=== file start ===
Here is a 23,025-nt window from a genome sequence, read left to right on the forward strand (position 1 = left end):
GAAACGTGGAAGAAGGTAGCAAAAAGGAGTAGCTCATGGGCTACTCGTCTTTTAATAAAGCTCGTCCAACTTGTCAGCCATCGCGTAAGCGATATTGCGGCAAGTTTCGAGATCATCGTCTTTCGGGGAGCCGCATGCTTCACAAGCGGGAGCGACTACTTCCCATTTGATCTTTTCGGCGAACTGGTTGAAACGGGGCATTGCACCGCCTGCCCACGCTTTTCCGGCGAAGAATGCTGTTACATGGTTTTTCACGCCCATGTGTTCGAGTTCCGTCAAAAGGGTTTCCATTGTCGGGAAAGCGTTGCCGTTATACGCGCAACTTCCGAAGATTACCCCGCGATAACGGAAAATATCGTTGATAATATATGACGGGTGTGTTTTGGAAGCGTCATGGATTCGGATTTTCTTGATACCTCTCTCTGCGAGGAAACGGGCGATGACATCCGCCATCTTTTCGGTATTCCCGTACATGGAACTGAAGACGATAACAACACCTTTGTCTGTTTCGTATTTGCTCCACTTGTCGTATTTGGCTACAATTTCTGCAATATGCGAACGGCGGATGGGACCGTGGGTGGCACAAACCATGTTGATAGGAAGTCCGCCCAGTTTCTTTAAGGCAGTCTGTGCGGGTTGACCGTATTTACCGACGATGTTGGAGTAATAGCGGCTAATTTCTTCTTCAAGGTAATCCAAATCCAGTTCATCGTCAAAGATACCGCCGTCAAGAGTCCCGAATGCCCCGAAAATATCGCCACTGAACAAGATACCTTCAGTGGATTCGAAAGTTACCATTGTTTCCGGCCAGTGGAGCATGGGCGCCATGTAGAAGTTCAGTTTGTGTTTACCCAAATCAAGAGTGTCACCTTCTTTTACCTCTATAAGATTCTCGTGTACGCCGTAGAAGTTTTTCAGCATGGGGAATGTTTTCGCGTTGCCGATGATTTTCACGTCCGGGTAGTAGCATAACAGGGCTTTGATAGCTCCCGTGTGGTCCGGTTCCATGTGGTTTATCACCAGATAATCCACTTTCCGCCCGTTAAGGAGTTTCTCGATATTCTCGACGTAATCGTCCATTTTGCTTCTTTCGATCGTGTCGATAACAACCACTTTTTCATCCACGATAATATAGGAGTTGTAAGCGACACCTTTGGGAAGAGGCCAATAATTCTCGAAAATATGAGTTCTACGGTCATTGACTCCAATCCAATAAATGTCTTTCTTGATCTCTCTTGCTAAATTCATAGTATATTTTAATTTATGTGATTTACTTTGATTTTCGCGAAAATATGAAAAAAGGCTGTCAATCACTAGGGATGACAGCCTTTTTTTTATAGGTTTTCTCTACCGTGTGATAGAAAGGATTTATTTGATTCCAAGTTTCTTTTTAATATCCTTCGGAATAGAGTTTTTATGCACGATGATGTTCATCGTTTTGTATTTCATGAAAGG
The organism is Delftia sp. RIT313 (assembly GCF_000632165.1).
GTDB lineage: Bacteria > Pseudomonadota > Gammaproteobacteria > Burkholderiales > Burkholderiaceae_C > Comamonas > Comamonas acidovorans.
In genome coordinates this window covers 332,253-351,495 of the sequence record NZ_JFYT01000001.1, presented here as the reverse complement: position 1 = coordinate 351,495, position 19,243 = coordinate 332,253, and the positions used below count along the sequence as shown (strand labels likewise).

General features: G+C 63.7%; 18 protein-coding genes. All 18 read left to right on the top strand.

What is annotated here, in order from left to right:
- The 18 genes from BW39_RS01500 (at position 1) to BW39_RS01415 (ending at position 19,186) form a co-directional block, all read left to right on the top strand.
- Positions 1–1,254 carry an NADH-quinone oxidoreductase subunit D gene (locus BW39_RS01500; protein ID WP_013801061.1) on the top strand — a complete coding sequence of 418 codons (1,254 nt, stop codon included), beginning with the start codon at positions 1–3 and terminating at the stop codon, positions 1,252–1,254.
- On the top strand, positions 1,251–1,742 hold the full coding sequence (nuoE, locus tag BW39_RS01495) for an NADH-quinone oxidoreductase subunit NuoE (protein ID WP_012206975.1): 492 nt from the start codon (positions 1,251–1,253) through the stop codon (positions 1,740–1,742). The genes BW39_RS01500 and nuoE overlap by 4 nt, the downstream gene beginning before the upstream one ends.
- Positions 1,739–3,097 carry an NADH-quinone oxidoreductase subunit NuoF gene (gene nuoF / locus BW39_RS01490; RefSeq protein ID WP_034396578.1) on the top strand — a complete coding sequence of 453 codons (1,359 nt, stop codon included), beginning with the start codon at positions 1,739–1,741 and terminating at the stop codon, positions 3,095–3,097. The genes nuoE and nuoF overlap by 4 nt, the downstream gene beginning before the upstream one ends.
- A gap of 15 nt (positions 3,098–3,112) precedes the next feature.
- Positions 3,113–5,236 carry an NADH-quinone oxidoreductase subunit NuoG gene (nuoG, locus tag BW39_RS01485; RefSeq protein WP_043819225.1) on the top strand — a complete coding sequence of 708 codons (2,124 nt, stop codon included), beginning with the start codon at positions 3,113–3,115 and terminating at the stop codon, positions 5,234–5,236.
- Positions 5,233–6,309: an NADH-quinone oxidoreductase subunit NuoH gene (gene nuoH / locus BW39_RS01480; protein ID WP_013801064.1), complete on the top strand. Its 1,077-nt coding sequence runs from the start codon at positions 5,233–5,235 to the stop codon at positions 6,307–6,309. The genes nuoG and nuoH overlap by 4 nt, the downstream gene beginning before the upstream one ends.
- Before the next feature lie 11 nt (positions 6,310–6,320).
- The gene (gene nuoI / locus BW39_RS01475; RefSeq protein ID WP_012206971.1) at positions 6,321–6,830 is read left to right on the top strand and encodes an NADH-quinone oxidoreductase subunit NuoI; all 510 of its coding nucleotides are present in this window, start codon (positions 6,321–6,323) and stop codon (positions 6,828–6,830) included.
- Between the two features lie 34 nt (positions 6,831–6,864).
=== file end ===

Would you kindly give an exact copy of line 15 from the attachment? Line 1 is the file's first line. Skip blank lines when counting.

- Before the next feature lie 11 nt (positions 6,310–6,320).